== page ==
But there’s a long game here for Netflix as well as for its streaming competitors. It’s not the approximately 500 million people around the world currently using SVOD or AVOD (advertising-supported video on demand) services, but the potential VOD market made up of the billions not yet using them. Of course, the 3 billion smartphone users in emerging markets are among this segment.
Both Netflix and Amazon are already thinking in global terms, with high proportions of international content on the menus of subscribers around the world. Of Netflix’s 1,257 hours of original first-run content released last year, 402—or 32%—of them had been produced outside of the US. By comparison, Amazon launched considerably less original content last year—only 285 hours—with 40% of it produced internationally.
Global Production Activity
In India, a country with a population of 1.3 billion, both Amazon and Netflix are spending heavily on content that is tailored to local audience preferences. However, the race may go to neither of them, as Indian audiences have over 40 streaming and video-on-demand options to choose from and these homegrown services are able to cater to the cultural and linguistic specificities of the Indian market in a way that has western streaming giants playing catch-up.
Nevertheless, in the Amazon vs. Netflix slice of the Indian battle, Amazon is in the lead. Its Prime Video user numbers significantly outflank Netflix on the Indian subcontinent, though neither comes anywhere near the number of subscribers boasted by Hotstar, which has about 75 million subscribers, compared to western streaming giants Netflix and Amazon with about 5 million and 10 million subscribers respectively.
Amazon is also besting Netflix in the Japanese and German markets, and recently set up shop with Amazon Studios Europe, where its director of original programming Georgia Brown sees a lot of upside:
“In Europe, we have an incredible opportunity to change the creative conversation and define what we believe to be truly original and distinctive television. We are able to engage with the production community in a way the terrestrials haven’t been able to, because of their attitude to risk, restrictive remits and budgets.”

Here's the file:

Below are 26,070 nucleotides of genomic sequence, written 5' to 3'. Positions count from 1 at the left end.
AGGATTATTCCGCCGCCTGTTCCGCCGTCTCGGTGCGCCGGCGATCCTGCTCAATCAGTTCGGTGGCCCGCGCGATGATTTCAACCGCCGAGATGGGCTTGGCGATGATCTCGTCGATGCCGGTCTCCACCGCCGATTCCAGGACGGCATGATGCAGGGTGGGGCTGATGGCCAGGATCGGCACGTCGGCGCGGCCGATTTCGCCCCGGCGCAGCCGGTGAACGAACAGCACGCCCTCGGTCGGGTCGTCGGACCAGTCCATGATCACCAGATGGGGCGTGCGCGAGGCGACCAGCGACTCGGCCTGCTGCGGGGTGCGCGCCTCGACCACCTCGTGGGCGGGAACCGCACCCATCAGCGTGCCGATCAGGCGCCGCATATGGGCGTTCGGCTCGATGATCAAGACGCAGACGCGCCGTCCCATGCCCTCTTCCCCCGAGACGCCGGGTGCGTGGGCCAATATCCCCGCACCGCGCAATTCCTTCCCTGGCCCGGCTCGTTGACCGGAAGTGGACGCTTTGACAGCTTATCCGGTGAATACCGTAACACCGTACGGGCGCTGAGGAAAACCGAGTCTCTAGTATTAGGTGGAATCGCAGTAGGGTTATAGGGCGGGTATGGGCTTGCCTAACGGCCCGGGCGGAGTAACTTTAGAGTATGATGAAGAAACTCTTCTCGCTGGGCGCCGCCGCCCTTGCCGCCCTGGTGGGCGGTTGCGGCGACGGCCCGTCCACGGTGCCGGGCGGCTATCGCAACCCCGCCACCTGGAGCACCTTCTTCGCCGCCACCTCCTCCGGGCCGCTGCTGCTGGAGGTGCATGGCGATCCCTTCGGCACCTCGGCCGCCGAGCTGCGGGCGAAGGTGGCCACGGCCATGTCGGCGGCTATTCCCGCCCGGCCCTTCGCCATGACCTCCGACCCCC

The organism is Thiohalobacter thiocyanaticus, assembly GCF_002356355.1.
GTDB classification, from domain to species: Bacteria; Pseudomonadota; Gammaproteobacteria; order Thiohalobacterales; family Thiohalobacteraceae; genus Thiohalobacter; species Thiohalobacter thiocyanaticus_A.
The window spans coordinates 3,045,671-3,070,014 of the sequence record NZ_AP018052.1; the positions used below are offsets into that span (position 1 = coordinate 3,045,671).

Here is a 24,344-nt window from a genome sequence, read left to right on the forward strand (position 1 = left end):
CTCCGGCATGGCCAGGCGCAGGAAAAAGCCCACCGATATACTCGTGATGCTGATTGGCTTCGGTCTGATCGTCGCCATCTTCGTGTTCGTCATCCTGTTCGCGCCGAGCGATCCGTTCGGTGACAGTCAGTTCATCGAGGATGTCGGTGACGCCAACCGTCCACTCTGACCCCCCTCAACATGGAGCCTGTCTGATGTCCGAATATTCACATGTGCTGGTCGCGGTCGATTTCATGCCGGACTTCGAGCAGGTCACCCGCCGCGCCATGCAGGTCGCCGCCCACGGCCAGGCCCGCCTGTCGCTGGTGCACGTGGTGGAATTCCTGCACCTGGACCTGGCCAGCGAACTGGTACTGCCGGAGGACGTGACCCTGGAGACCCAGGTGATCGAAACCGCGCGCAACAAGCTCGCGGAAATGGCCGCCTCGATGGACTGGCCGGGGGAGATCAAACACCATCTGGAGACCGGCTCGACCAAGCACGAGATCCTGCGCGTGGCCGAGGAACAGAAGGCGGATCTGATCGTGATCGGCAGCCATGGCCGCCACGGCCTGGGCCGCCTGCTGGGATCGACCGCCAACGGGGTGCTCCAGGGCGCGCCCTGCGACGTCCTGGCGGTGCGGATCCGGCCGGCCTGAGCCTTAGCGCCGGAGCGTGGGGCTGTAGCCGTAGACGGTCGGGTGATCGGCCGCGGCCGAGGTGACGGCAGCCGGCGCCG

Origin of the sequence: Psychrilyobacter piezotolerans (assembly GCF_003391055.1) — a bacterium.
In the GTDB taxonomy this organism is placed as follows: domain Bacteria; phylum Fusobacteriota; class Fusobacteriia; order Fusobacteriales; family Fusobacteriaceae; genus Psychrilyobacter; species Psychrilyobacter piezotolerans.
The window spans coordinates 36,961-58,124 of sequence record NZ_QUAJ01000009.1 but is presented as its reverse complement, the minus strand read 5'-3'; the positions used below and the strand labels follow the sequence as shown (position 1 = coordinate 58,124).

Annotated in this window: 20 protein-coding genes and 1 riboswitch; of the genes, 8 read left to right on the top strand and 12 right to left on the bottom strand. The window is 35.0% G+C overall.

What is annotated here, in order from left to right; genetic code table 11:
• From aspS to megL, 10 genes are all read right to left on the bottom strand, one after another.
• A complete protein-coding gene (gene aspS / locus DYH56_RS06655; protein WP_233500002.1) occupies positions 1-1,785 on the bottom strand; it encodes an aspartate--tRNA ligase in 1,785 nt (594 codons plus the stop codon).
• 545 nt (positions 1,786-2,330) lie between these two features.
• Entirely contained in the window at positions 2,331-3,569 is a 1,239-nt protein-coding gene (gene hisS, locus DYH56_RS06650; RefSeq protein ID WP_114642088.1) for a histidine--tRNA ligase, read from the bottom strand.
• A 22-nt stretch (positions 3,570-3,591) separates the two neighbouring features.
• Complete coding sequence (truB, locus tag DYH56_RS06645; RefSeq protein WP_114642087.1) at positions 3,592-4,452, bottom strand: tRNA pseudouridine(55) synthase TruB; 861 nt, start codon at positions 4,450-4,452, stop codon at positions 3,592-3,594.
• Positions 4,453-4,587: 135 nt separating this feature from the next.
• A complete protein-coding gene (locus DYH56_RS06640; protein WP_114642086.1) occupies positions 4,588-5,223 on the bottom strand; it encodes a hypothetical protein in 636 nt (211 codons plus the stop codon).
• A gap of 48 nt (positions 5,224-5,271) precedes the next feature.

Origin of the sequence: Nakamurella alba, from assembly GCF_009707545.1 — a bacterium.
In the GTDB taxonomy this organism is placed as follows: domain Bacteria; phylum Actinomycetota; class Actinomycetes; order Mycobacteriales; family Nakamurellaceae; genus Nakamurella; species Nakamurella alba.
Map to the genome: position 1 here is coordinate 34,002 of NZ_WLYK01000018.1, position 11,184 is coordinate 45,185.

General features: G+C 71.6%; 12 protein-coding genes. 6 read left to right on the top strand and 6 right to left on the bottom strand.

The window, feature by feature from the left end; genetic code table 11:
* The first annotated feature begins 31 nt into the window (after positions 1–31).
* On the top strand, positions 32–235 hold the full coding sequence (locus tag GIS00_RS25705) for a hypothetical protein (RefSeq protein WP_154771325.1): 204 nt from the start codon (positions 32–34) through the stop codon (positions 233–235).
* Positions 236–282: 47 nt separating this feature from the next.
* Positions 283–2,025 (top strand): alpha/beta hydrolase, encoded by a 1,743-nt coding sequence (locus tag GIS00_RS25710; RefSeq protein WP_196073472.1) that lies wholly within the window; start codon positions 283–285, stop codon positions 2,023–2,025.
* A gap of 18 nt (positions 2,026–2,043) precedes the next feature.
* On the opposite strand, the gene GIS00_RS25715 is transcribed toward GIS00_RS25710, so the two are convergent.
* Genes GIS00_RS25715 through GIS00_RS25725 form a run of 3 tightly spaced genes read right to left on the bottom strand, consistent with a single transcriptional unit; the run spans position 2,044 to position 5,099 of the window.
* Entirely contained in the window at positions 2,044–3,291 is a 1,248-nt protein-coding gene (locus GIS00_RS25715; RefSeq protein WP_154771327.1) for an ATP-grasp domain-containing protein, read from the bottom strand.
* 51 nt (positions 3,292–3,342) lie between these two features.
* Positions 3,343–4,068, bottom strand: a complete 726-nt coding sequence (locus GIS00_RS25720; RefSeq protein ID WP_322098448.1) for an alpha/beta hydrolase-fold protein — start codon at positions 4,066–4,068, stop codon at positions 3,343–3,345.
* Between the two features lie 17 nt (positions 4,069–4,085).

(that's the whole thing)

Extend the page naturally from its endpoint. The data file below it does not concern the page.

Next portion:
Netflix’s return volley is a record 100 projects in production for the Europe, Middle East Asia (EMEA) market in 2018 and the establishment of dedicated European production facilities in Madrid.
In an interview conducted earlier this year, Netflix’s Chief Content Officer Ted Sarandos explained the company’s global programming strategy in the following terms:
“We’re now making local language original shows in 19 countries, and the mandate of those shows is that they’re incredibly authentically local […] You think about Godzilla and karate movies and very bad lip syncing and all those things. They really could never get very mainstream […] You present a show like 3%, which is a show we make in Brazil, all in Portuguese, with an all-Brazilian cast, and the watching on Netflix in the US would be equivalent to a pretty good-sized cable hit. What we’re trying to do is tell those stories that are authentically local and then the win for us is that they actually travel more the more authentic they are […] and we’ll use technology to overcome the hurdles like language.”
The Brazilian sci-fi thriller is one of Netflix’s most binge-watched shows globally and is also being credited with having opened up the US market to subtitled foreign language productions—something that has long been a significant barrier for international producers. To cite one industry analyst:
“Now, both Amazon and Netflix are originating programming in order to capture a global audience, releasing their originals on the same day and date in multiple territories. This also means that non-US programming has the potential to find an audience in the world’s largest entertainment market — one where subtitled or dubbed programming has been almost unheard of outside the art-house cinema circuit.”
For a longer read on international streaming video markets, refer to the CMF Research Report titled Adjust your Thinking: The New Realities of Competing in the Global Media Market.